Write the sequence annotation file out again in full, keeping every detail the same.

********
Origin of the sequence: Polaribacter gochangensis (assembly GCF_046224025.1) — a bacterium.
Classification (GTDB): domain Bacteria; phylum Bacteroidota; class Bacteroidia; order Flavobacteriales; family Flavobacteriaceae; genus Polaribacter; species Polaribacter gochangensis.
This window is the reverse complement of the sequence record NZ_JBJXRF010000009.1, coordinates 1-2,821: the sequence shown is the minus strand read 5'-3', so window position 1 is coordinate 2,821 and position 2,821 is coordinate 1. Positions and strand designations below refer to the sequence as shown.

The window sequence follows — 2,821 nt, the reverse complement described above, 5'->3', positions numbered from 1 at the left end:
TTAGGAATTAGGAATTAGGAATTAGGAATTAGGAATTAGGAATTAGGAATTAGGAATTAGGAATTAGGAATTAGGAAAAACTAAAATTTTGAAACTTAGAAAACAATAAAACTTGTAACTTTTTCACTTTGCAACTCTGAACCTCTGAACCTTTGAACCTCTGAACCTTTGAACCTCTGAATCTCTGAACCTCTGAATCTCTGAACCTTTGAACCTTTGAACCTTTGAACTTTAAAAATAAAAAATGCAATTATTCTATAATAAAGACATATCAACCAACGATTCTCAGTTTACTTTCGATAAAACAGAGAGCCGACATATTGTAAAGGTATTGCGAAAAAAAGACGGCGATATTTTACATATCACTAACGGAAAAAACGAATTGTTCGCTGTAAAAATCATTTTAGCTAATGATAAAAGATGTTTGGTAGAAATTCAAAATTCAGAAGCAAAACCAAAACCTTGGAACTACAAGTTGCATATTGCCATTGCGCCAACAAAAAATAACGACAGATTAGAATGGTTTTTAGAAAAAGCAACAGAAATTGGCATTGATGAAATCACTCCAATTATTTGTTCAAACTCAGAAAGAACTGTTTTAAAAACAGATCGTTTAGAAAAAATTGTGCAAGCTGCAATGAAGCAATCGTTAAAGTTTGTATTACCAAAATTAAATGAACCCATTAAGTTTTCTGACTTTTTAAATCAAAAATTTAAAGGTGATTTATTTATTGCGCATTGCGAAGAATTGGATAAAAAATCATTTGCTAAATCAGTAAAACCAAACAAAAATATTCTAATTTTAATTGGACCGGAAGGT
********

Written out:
Origin of the sequence: Polaribacter gochangensis (assembly GCF_046224025.1) — a bacterium.
Classification (GTDB): domain Bacteria; phylum Bacteroidota; class Bacteroidia; order Flavobacteriales; family Flavobacteriaceae; genus Polaribacter; species Polaribacter gochangensis.
This window is the reverse complement of the sequence record NZ_JBJXRF010000009.1, coordinates 1-2,821: the sequence shown is the minus strand read 5'-3', so window position 1 is coordinate 2,821 and position 2,821 is coordinate 1. Positions and strand designations below refer to the sequence as shown.

The window sequence follows — 2,821 nt, the reverse complement described above, 5'->3', positions numbered from 1 at the left end:
TTAGGAATTAGGAATTAGGAATTAGGAATTAGGAATTAGGAATTAGGAATTAGGAATTAGGAATTAGGAATTAGGAAAAACTAAAATTTTGAAACTTAGAAAACAATAAAACTTGTAACTTTTTCACTTTGCAACTCTGAACCTCTGAACCTTTGAACCTCTGAACCTTTGAACCTCTGAATCTCTGAACCTCTGAATCTCTGAACCTTTGAACCTTTGAACCTTTGAACTTTAAAAATAAAAAATGCAATTATTCTATAATAAAGACATATCAACCAACGATTCTCAGTTTACTTTCGATAAAACAGAGAGCCGACATATTGTAAAGGTATTGCGAAAAAAAGACGGCGATATTTTACATATCACTAACGGAAAAAACGAATTGTTCGCTGTAAAAATCATTTTAGCTAATGATAAAAGATGTTTGGTAGAAATTCAAAATTCAGAAGCAAAACCAAAACCTTGGAACTACAAGTTGCATATTGCCATTGCGCCAACAAAAAATAACGACAGATTAGAATGGTTTTTAGAAAAAGCAACAGAAATTGGCATTGATGAAATCACTCCAATTATTTGTTCAAACTCAGAAAGAACTGTTTTAAAAACAGATCGTTTAGAAAAAATTGTGCAAGCTGCAATGAAGCAATCGTTAAAGTTTGTATTACCAAAATTAAATGAACCCATTAAGTTTTCTGACTTTTTAAATCAAAAATTTAAAGGTGATTTATTTATTGCGCATTGCGAAGAATTGGATAAAAAATCATTTGCTAAATCAGTAAAACCAAACAAAAATATTCTAATTTTAATTGGACCGGAAGGT